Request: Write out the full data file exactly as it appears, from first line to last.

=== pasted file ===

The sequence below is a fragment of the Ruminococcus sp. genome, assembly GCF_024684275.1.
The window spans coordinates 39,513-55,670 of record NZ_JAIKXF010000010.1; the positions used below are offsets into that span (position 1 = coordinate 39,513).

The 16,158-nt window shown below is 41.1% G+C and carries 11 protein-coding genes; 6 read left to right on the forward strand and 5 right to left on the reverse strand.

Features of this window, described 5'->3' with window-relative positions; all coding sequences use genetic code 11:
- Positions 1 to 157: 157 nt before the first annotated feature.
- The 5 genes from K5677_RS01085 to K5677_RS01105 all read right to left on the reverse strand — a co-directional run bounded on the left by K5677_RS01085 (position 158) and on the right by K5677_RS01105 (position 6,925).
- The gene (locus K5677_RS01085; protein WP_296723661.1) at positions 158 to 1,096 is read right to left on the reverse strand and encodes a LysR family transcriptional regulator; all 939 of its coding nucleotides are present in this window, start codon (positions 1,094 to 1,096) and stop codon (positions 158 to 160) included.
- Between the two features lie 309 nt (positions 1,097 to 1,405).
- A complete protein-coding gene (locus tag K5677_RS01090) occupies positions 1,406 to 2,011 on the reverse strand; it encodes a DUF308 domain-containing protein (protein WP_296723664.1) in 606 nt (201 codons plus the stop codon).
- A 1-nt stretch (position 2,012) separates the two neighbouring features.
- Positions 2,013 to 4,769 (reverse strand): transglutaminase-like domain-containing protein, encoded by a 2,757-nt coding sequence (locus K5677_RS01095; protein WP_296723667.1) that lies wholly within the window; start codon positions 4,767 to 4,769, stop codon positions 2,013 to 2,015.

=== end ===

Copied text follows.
The sequence below is a fragment of the Ruminococcus sp. genome, assembly GCF_024684275.1.
The window spans coordinates 39,513-55,670 of record NZ_JAIKXF010000010.1; the positions used below are offsets into that span (position 1 = coordinate 39,513).

The 16,158-nt window shown below is 41.1% G+C and carries 11 protein-coding genes; 6 read left to right on the forward strand and 5 right to left on the reverse strand.

Features of this window, described 5'->3' with window-relative positions; all coding sequences use genetic code 11:
- Positions 1 to 157: 157 nt before the first annotated feature.
- The 5 genes from K5677_RS01085 to K5677_RS01105 all read right to left on the reverse strand — a co-directional run bounded on the left by K5677_RS01085 (position 158) and on the right by K5677_RS01105 (position 6,925).
- The gene (locus K5677_RS01085; protein WP_296723661.1) at positions 158 to 1,096 is read right to left on the reverse strand and encodes a LysR family transcriptional regulator; all 939 of its coding nucleotides are present in this window, start codon (positions 1,094 to 1,096) and stop codon (positions 158 to 160) included.
- Between the two features lie 309 nt (positions 1,097 to 1,405).
- A complete protein-coding gene (locus tag K5677_RS01090) occupies positions 1,406 to 2,011 on the reverse strand; it encodes a DUF308 domain-containing protein (protein WP_296723664.1) in 606 nt (201 codons plus the stop codon).
- A 1-nt stretch (position 2,012) separates the two neighbouring features.
- Positions 2,013 to 4,769 (reverse strand): transglutaminase-like domain-containing protein, encoded by a 2,757-nt coding sequence (locus K5677_RS01095; protein WP_296723667.1) that lies wholly within the window; start codon positions 4,767 to 4,769, stop codon positions 2,013 to 2,015.